Patient Profile 1: A 77-Year-Old Man with Advanced HCC Treated With Lenvatinib

Focusing on the first patient profile of advanced hepatocellular carcinoma, Andrea Casadei-Gardini, MD, reviews his selection and use of first-line lenvatinib therapy.

Transcript:

Josep Llovet, MD: Let’s address some of these issues with a presentation of the first case. Andrea, do you want to go through it?

Andrea Casadei-Gardini, MD: Thank you. This is the case of a man, 77 years old, whose past medical history is controlled by Basedow disease, or Graves’ disease. The patient has diabetes mellitus type 2, ischemic cardiopathy, and paroxysmal atrial fibrillation in TAO. The patient presents with stage BCLC [Barcelona Clinic Liver Cancer] stage B. We treated the patient with TACE [transarterial chemoembolization] but did not get a response. After 2 TACEs, the patient presented with a large nodule of 5 cm in segment 6 and a further nodule of about 1.5 cm. The patient has no microvascular invasion or extrahepatic spread, in stage BCLC-B with very good liver function, Child-Pugh A5. The histology of cirrhosis on the patient…is performed after a biopsy of the normal liver. The patient presents not typical imaging of HCC [hepatocellular carcinoma] with wash-in or washout. For this reason, before the TACE, we decided to perform a biopsy that confirmed the diagnosis of hepatocellular carcinoma. We have a case of BCLC-B that we treated with TACE without response.

We started with lenvatinib 8 mg in January 2021. This is the good liver function before we start with the treatment. This is the baseline CT scan. We see the largest lesion, and there are small lesions in the liver. After the first cycle, the patient presents with asthenia grade 3 and anorexia grade 2. The patient had hypertension grade 3, but we managed it very well with cooperation of their cardiologist. We reduced the dose of lenvatinib after the first cycle, particularly for grade 3. This was important for our patient.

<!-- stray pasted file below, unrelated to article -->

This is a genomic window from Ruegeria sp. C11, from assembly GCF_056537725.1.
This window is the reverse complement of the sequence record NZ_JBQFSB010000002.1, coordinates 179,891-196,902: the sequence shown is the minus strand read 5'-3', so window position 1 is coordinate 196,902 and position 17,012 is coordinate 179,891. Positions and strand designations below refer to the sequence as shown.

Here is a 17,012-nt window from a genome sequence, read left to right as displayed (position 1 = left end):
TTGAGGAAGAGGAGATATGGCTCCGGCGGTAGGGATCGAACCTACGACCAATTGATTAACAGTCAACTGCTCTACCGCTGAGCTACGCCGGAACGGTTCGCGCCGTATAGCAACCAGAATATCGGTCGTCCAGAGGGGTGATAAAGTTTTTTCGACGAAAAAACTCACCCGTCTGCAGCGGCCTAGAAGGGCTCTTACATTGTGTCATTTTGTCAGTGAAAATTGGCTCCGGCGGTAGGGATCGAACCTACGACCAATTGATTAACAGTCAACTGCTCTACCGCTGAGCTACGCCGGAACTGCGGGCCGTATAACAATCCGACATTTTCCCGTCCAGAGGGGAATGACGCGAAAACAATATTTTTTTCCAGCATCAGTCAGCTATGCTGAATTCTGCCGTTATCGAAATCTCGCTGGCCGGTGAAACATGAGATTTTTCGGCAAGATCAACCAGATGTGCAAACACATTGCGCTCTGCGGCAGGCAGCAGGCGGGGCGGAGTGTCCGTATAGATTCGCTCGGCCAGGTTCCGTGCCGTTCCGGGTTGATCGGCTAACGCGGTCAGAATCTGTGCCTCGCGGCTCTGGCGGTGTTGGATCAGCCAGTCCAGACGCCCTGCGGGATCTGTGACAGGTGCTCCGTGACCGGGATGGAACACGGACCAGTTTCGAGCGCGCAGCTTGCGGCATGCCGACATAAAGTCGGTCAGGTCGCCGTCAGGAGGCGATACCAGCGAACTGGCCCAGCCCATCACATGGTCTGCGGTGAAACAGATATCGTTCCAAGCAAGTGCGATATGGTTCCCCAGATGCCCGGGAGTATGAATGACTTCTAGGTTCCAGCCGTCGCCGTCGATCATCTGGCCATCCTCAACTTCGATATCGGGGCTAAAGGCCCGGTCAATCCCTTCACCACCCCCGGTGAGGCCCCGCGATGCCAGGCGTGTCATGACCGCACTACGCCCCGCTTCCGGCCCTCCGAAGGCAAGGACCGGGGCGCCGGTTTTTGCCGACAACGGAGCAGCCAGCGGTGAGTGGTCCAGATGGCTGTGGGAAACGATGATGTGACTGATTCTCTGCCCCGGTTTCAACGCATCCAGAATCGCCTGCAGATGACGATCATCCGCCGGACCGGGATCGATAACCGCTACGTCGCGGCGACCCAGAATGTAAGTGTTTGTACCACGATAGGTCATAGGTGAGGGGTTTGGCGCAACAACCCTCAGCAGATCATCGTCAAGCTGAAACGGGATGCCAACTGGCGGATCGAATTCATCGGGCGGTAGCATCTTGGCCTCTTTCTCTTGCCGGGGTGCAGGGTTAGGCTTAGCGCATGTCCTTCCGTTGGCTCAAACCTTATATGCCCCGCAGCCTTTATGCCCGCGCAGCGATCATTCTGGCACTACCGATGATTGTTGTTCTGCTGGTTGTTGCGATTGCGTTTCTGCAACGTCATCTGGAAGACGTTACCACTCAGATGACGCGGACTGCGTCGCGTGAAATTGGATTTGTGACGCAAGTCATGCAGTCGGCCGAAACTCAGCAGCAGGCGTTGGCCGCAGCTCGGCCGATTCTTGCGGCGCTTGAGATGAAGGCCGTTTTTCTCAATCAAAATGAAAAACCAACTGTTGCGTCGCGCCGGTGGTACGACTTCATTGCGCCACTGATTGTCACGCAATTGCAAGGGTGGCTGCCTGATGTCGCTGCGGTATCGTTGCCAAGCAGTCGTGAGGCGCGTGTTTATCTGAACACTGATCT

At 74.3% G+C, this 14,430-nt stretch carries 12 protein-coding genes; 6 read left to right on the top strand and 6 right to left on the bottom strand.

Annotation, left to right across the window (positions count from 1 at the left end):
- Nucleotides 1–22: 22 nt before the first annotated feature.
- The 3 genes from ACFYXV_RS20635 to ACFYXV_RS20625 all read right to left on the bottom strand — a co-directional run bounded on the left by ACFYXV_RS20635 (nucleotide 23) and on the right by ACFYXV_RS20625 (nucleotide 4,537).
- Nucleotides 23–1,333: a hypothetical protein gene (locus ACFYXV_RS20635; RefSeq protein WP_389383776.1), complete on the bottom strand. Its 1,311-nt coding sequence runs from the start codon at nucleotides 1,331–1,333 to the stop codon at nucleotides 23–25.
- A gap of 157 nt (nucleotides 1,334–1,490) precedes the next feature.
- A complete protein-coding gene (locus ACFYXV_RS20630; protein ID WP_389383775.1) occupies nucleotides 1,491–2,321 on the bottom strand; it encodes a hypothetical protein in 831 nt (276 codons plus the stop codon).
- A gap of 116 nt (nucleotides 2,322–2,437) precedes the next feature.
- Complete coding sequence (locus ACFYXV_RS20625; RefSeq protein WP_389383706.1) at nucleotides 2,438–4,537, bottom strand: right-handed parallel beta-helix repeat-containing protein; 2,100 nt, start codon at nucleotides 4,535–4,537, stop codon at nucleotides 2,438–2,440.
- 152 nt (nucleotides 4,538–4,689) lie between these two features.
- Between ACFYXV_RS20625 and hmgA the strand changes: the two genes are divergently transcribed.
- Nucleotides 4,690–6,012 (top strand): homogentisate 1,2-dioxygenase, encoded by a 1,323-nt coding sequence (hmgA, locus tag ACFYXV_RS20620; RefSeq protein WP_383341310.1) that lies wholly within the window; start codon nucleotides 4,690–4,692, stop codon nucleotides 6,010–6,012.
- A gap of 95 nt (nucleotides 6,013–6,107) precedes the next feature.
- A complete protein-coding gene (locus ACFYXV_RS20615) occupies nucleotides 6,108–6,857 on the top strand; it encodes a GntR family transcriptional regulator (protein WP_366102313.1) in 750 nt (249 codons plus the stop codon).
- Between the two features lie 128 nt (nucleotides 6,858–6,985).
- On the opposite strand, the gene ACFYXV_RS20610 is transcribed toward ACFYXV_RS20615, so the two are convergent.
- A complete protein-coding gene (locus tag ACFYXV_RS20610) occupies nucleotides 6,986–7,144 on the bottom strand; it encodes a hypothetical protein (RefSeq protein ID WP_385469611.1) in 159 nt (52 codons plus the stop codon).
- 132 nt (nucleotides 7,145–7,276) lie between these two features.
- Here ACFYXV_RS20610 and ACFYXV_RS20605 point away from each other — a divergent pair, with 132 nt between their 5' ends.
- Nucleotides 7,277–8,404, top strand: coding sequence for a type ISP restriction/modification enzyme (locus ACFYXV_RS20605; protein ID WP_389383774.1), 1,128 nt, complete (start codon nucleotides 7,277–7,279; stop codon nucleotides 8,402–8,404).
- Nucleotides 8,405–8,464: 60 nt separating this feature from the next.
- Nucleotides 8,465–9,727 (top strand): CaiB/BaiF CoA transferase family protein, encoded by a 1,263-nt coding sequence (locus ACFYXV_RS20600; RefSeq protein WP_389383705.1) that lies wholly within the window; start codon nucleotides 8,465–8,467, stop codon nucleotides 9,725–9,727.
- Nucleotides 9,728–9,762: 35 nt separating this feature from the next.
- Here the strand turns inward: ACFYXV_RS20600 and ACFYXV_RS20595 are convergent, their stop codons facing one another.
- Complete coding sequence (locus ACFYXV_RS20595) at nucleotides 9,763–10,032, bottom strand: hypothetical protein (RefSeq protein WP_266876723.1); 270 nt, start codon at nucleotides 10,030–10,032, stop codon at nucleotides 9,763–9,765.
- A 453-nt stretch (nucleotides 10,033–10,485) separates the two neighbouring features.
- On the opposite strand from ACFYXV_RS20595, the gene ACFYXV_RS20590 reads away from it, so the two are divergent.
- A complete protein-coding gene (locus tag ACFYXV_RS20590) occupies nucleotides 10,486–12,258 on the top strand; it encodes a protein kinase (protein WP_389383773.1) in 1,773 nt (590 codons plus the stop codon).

After 5 months of treatment with lenvatinib, we see a complete response when we read the CT scan with a modified register of the largest lesion. We don’t see the wash-in or washout in the large legion of the liver. The alpha-fetoprotein decreased from 40 to 7 ng/mL. The patient has a good liver function, [Child-Pugh] A5. After 13 months of treatment with Lenvima, we saw that the largest lesion was complete avascular. The alpha-fetoprotein is 5 ng/mL, and the liver function is very good, Child-Pugh A5. The size of the other nodules isn’t visible after 3 months of treatment with Lenvima.

This is the last CT scan, from August [2022]. [We have a] mixed response because we have a complete response in terms of modified … of the larger lesion, but the smaller region increased. For this reason, we had stable disease when we sent the patient with the RECIST criteria. But we saw a mix of response because the smaller lesion has increased. The alpha-fetoprotein is the same as the last CT scan, a 7 to 8 ng/mL. We continue lenvatinib with clinical benefit. We’re waiting for the next CT scan evaluation for the site to continue with Lenvima or to change from the second-line [therapy].

This is a summary of this case, which is not responsive to TACE. We start with lenvatinib, and we have a partial response after 5 months…. The largest lesion is in complete response, and the small lesion is in partial response. Finally, we have a mixed response after about 17 months of treatment with lenvatinib, with the problems of hypertension and anorexia. We decreased the treatment, and now the patient doesn’t have that particular toxicity.

Josep Llovet, MD: Thank you very much. I think it’s a very interesting case. I understand that the patient has no symptoms now.

Andrea Casadei-Gardini, MD: Yes.

Josep Llovet, MD: Good.

Transcript edited for clarity.

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